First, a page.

Overview

Topics covered

  • Accessing OData V1.0 web APIs in Java with Restlet
  • Handling queries

References

Table of contents

Introduction

REST can play a key role in order to facilitate the interoperability between Java and Microsoft environments. To demonstrate this, the Restlet team collaborated with Microsoft in order to build a new Restlet extension that provides several high level features for accessing OData services (Open Data Protocol).

The Open Government Data Initiative (OGDI) is an initiative led by Microsoft. OGDI uses the Azure platform to expose a set of public data from several government agencies of the United States. This data is exposed via a restful API which can be accessed from a variety of client technologies, in this case Java with the dedicated extension of the Restlet framework. The rest of the article shows how to start with this extension and illustrates its simplicity of use.

The OGDI service is located at this URI "http://ogdi.cloudapp.net/v1/dc" and exposes about 60 kinds of public data gathered in entity sets. Here are samples of such data:

  • Ambulatory surgical centers (here is the name of the corresponding entity set: “/AmbulatorySurgicalCenters” relatively to the service root URI),
  • Building permits (“/BuildingPermits”)
  • Fire stations (“/FireStations”),
  • etc.

Code generation

From the client perspective, if you want to handle the declared entities, you will have to create a class for each entity, defines their attributes, and pray that you have correctly spelled them and defined their type. Thanks to the Restlet extension, a generation tool will make your life easier. It will take care of this task for you, and generate the whole set of Java classes with correct types.

Just note the URI of the target service, and specify the directory where you would like to generate the code via the command line:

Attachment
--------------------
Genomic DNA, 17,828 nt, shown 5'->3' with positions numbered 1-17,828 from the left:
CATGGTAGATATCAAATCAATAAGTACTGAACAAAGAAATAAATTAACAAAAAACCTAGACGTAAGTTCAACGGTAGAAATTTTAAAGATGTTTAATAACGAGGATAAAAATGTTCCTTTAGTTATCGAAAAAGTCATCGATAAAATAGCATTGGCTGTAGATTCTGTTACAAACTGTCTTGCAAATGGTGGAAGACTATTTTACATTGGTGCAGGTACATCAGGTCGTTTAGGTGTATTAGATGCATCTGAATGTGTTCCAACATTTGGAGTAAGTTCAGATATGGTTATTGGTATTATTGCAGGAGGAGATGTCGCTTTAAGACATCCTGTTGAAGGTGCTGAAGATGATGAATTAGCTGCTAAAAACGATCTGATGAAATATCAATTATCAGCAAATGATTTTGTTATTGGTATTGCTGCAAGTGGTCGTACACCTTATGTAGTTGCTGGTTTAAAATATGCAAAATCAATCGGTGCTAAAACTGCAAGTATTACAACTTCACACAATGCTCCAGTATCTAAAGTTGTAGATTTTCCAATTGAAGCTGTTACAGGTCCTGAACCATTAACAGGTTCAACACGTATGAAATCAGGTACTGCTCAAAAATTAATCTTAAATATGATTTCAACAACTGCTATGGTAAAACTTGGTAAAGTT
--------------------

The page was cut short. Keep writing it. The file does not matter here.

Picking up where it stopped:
java -jar org.restlet.ext.odata Generator http://ogdi.cloudapp.net/v1/dc/ ~/workspace/testADO

Please note that this feature requires the use of the core Restlet, and additional dependencies such as Atom (used by OData services for all exchanges of data), XML (required by the Atom extension) and FreeMarker (used for the files generation). The following jars (take care of the names) must be present on the current directory:

  • org.restlet.jar (core Restlet)
  • org.restlet.ext.odata.jar (OData extension)
  • org.restlet.ext.atom.jar (Atom extension)
  • org.restlet.ext.xml.jar (XML extension)
  • org.restlet.ext.freemarker.jar (Freemarker extension)
  • org.freemarker.jar (Freemarker dependency)

You can also used the full command line that includes the list of required archives for the class path argument (nb: take care of the OS specific classpath separator) and the name of the main class:

java -cp org.restlet.jar:org.restlet.ext.xml.jar:org.restlet.ext.atom.jar:org.restlet.ext.freemarker.jar:
 org.restlet.ext.odata.jar:org.freemarker.jar org.restlet.ext.odata.Generator
 http://ogdi.cloudapp.net/v1/dc/
 ~/workspace/testADO

or programmatically:

String[] arguments =
      { "http://ogdi.cloudapp.net/v1/dc/",
        "/home/thierry/workspace/restlet-2.0/odata/src" };
Generator.main(arguments);

Please note that this feature requires the use of the core Restlet, and additional dependencies such as Atom (used by OData services for all exchanges of data), XML (required by the Atom extension) and FreeMarker (used for the files generation). They must rely on the classpath.

This will generate the following Java classes and directory:

ogdiDc/
  +-- AmbulatorySurgicalCenter.java
  +-- BuildingPermit.java
  +-- etc

OgdiDcSession.java

The classes that correspond to entities are generated in their corresponding package (in our case: “ogdiDc”), as defined by the meta data of the target OData service.

The last class (“OgdiDcSession”) is what we call a session object. Such object is able to handle the communication with the data service, and is able to store the state of the latest executed request and the corresponding response. You probably think that such session looks like a Servlet session. Actually, this is not true. The communication between the client and the server is still stateless.